Here in what we call the civilised West we read and hear a lot about Obesity; which I suggest has more to do with poor food choices, which in turn quite often has more to do with poverty, although there are other factors in play which I will uncover shortly.

"Fifty million flies can’t be wrong. Eat shit!”

That was the inscription scribbled on toilet wall of the British Museum some years back, which has nothing to do with what I’m about to expand on, but never mind.

When we consider British agriculture; it is notable for being the most mechanised in the world today, there are more tractors than farm workers. In 1986 the total number employed in British agriculture and horticulture was 298,000. And needless to say that the number has been falling for many years and there is no reason to believe that it has fallen still further, and yes all in the name of profit.

The Second World War and it must be said ironically; held one good experience that was beneficial to the then population, and that was war-time rationing of all foodstuffs and meat, had paradoxically brought on a massive improvement in diet, because so bad had standards been before. Official statistics during the war reported increased height and body weight of children, dental decay was reducing. We also know that people were encouraged to grow their own food, and land was made available, so hardly surprising then, and in spite of war-time rationing health all-round improved, even for house pets eating the leftover’s, as there did not exist then the processed food which we feed them today.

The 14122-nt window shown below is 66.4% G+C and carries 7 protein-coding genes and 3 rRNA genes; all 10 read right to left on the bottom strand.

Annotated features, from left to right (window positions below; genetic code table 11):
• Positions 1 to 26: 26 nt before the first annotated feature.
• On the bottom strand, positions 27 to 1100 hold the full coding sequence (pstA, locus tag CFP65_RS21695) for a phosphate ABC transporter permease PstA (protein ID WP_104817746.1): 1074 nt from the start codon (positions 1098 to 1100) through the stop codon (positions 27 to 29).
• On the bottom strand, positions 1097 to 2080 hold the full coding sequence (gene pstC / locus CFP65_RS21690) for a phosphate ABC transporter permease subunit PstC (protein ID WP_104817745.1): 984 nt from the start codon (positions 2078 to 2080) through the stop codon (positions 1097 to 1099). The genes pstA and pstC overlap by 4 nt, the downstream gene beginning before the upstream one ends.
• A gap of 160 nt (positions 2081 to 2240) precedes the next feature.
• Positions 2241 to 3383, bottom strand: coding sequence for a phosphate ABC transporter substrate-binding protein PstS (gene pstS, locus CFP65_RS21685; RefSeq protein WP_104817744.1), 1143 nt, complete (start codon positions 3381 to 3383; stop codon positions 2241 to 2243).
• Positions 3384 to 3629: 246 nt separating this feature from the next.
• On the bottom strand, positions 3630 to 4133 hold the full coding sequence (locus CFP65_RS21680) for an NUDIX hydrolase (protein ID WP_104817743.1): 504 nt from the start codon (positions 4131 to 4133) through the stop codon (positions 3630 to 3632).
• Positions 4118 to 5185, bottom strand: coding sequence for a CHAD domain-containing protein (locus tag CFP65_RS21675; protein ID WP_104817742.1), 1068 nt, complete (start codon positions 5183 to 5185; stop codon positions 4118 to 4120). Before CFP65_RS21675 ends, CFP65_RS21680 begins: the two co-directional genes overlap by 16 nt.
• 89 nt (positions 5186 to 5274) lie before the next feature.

During the 1950’s new factors entered the food chain and the diet of people, and served up by you guess it, the Market. Artificial fertilisers were brought into replace the animal manures which were disappearing with the move to mechanised agriculture. Chemical herbicides were introduced to eliminate the need for hoeing and cut costs on labour in order to maximise profits. Insecticides were used, and all these chemical cocktails entering the food and water we eat and drink still today.

A study of 3,000 Americans revealed only 30 of them without at least one kind of insecticide in the blood.

And that’s the good news?

To be continued…

Saturday, 3 July 2010

What a Liberty!"

'Now that we've reached the creek, where can I buy a paddle?'

Things can only get better, remember? And the second humorous anecdote has to be Tony Blair himself. I was well pleased when he showed his face during the general election, and everybody pissed him off by declaring he was a war criminal, and that’s just what he is, so what's all this about getting presented by the Americans with a Liberty medal, and presented to him by Bill Clinton, well that has got to be fallaciously wrong, what about his buddy George Bush, after all they did have a special relationship?

For those that don’t know the Liberty Medal is an annual award administered by the National Constitution Center of the United States to recognize leadership in the pursuit of freedom.

Is there something I’m missing here - leadership in the pursuit of freedom?